When I was a child my brother and I used to have great fun making Halloween costumes out of bed sheets, cardboard and crepe paper.
We loved scaring each other with spooky stories or bobbing for apples; cheap, simple pleasures which never hurt anyone apart from giving us the odd nightmare or tummy ache.
Occasionally, we’d join friends on ‘trick or treat’ tours where we always got sweets and never had to play pranks.
How times have changed in half a century!
Tricksters who throw eggs at houses have been giving Halloween a bad name for some years now. But how many realise that if they cause damage to property they are in danger of ending up in hot water and likely to face criminal proceedings if they are over the age of ten.
Parents or guardians are not legally responsible for covering the cost of damage to property caused by their child on Halloween – regardless of their age, or whether the damage was caused deliberately, or not.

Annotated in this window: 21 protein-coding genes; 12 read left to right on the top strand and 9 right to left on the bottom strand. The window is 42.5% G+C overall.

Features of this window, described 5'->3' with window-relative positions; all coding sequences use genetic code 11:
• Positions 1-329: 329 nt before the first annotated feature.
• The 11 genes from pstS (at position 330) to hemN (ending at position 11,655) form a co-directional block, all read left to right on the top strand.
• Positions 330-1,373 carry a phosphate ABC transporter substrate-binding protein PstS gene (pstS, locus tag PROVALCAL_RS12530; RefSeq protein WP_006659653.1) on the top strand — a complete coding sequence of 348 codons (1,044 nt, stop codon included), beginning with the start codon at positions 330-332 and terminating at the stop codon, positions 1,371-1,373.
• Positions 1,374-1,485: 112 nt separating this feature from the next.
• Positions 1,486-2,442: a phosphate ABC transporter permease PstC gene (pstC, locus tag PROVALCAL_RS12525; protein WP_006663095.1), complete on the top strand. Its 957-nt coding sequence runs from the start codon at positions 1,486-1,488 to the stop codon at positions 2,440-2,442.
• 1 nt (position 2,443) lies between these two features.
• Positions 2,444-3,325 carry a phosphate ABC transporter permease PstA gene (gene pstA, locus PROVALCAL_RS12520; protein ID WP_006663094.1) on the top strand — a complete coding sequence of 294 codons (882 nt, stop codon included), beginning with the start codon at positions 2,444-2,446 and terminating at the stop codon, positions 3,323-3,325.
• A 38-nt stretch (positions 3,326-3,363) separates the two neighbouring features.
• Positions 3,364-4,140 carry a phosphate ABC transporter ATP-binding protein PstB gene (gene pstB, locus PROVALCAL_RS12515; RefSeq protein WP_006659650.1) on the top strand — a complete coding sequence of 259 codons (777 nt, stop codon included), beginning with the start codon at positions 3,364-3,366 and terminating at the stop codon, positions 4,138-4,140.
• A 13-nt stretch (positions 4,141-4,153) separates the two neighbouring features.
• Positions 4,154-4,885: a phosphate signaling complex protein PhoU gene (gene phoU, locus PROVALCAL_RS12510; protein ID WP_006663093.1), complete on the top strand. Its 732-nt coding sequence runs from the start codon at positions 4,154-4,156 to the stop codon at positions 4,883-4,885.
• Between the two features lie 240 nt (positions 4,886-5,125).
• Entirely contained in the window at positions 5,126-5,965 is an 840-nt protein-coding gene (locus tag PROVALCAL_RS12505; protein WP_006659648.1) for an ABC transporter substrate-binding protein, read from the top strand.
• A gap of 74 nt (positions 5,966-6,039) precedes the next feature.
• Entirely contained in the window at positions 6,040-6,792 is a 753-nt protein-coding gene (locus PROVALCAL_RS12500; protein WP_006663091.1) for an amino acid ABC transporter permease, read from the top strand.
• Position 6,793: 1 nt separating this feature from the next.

A decade ago, parties of little witches and ghosts, accompanied by their parents, used to roam the streets in the town where I live on Halloween, knocking on doors. I’d have a ready supply of sweets to give them. For the past few years we’ve had no callers.
I wonder whether parents nowadays are anxious about encouraging their children to call at strangers’ homes or are reacting to the mass of stories about elderly or vulnerable people being scared by unexpected knocks at the door when darkness falls.
Could it be that parents no longer have the time to dress their children in Halloween costumes?
Or perhaps they are too busy getting ready for their own house party? Yes, the adult Halloween market is big business these days, more popular than Valentine’s Day. It is the third most commercially-successful day after Christmas and Easter.
Grown-ups in the UK last year spent an estimated £277m on bewitching costumes, horror movies and creepy attractions.
This Halloween I’ll be watching a scary film at home in the dark, gorging on sweets which I bought for the children who never called at my door.